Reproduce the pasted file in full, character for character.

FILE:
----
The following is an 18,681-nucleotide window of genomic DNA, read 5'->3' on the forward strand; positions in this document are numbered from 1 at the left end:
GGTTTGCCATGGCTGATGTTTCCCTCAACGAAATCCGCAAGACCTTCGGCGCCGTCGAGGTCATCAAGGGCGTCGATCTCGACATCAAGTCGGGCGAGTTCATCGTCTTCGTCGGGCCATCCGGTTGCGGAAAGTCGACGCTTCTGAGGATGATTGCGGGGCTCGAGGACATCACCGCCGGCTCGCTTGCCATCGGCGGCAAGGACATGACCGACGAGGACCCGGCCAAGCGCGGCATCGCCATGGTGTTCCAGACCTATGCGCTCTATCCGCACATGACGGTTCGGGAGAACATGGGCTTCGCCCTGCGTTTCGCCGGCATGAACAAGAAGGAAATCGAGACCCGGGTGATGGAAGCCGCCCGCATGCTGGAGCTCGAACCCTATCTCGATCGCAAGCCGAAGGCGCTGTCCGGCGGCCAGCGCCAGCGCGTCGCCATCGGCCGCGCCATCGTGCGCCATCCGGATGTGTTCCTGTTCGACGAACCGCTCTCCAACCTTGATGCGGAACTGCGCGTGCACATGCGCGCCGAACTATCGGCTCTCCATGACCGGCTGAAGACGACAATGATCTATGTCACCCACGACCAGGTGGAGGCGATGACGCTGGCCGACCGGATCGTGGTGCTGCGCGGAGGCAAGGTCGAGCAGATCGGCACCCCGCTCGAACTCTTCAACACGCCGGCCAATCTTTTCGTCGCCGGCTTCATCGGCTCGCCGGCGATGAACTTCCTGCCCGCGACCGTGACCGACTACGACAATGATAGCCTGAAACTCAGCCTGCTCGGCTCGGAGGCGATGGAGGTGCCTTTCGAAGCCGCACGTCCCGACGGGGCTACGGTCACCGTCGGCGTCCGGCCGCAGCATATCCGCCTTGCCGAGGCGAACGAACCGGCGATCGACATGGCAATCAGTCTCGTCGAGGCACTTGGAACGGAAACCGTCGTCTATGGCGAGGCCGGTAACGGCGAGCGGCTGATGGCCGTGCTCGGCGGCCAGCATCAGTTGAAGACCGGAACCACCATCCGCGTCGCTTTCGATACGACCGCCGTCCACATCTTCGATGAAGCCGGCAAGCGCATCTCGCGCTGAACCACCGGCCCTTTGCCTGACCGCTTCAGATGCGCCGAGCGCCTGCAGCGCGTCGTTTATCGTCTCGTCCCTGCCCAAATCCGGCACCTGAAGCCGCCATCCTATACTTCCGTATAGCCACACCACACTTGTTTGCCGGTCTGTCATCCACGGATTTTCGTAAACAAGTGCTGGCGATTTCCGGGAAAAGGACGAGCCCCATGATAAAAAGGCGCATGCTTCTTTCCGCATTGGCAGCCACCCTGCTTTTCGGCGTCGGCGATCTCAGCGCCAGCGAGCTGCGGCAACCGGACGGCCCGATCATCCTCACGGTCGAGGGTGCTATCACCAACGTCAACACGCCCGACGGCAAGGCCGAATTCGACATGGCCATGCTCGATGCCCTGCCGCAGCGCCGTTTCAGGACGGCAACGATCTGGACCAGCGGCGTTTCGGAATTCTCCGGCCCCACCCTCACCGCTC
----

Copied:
The following is an 18,681-nucleotide window of genomic DNA, read 5'->3' on the forward strand; positions in this document are numbered from 1 at the left end:
GGTTTGCCATGGCTGATGTTTCCCTCAACGAAATCCGCAAGACCTTCGGCGCCGTCGAGGTCATCAAGGGCGTCGATCTCGACATCAAGTCGGGCGAGTTCATCGTCTTCGTCGGGCCATCCGGTTGCGGAAAGTCGACGCTTCTGAGGATGATTGCGGGGCTCGAGGACATCACCGCCGGCTCGCTTGCCATCGGCGGCAAGGACATGACCGACGAGGACCCGGCCAAGCGCGGCATCGCCATGGTGTTCCAGACCTATGCGCTCTATCCGCACATGACGGTTCGGGAGAACATGGGCTTCGCCCTGCGTTTCGCCGGCATGAACAAGAAGGAAATCGAGACCCGGGTGATGGAAGCCGCCCGCATGCTGGAGCTCGAACCCTATCTCGATCGCAAGCCGAAGGCGCTGTCCGGCGGCCAGCGCCAGCGCGTCGCCATCGGCCGCGCCATCGTGCGCCATCCGGATGTGTTCCTGTTCGACGAACCGCTCTCCAACCTTGATGCGGAACTGCGCGTGCACATGCGCGCCGAACTATCGGCTCTCCATGACCGGCTGAAGACGACAATGATCTATGTCACCCACGACCAGGTGGAGGCGATGACGCTGGCCGACCGGATCGTGGTGCTGCGCGGAGGCAAGGTCGAGCAGATCGGCACCCCGCTCGAACTCTTCAACACGCCGGCCAATCTTTTCGTCGCCGGCTTCATCGGCTCGCCGGCGATGAACTTCCTGCCCGCGACCGTGACCGACTACGACAATGATAGCCTGAAACTCAGCCTGCTCGGCTCGGAGGCGATGGAGGTGCCTTTCGAAGCCGCACGTCCCGACGGGGCTACGGTCACCGTCGGCGTCCGGCCGCAGCATATCCGCCTTGCCGAGGCGAACGAACCGGCGATCGACATGGCAATCAGTCTCGTCGAGGCACTTGGAACGGAAACCGTCGTCTATGGCGAGGCCGGTAACGGCGAGCGGCTGATGGCCGTGCTCGGCGGCCAGCATCAGTTGAAGACCGGAACCACCATCCGCGTCGCTTTCGATACGACCGCCGTCCACATCTTCGATGAAGCCGGCAAGCGCATCTCGCGCTGAACCACCGGCCCTTTGCCTGACCGCTTCAGATGCGCCGAGCGCCTGCAGCGCGTCGTTTATCGTCTCGTCCCTGCCCAAATCCGGCACCTGAAGCCGCCATCCTATACTTCCGTATAGCCACACCACACTTGTTTGCCGGTCTGTCATCCACGGATTTTCGTAAACAAGTGCTGGCGATTTCCGGGAAAAGGACGAGCCCCATGATAAAAAGGCGCATGCTTCTTTCCGCATTGGCAGCCACCCTGCTTTTCGGCGTCGGCGATCTCAGCGCCAGCGAGCTGCGGCAACCGGACGGCCCGATCATCCTCACGGTCGAGGGTGCTATCACCAACGTCAACACGCCCGACGGCAAGGCCGAATTCGACATGGCCATGCTCGATGCCCTGCCGCAGCGCCGTTTCAGGACGGCAACGATCTGGACCAGCGGCGTTTCGGAATTCTCCGGCCCCACCCTCACCGCTC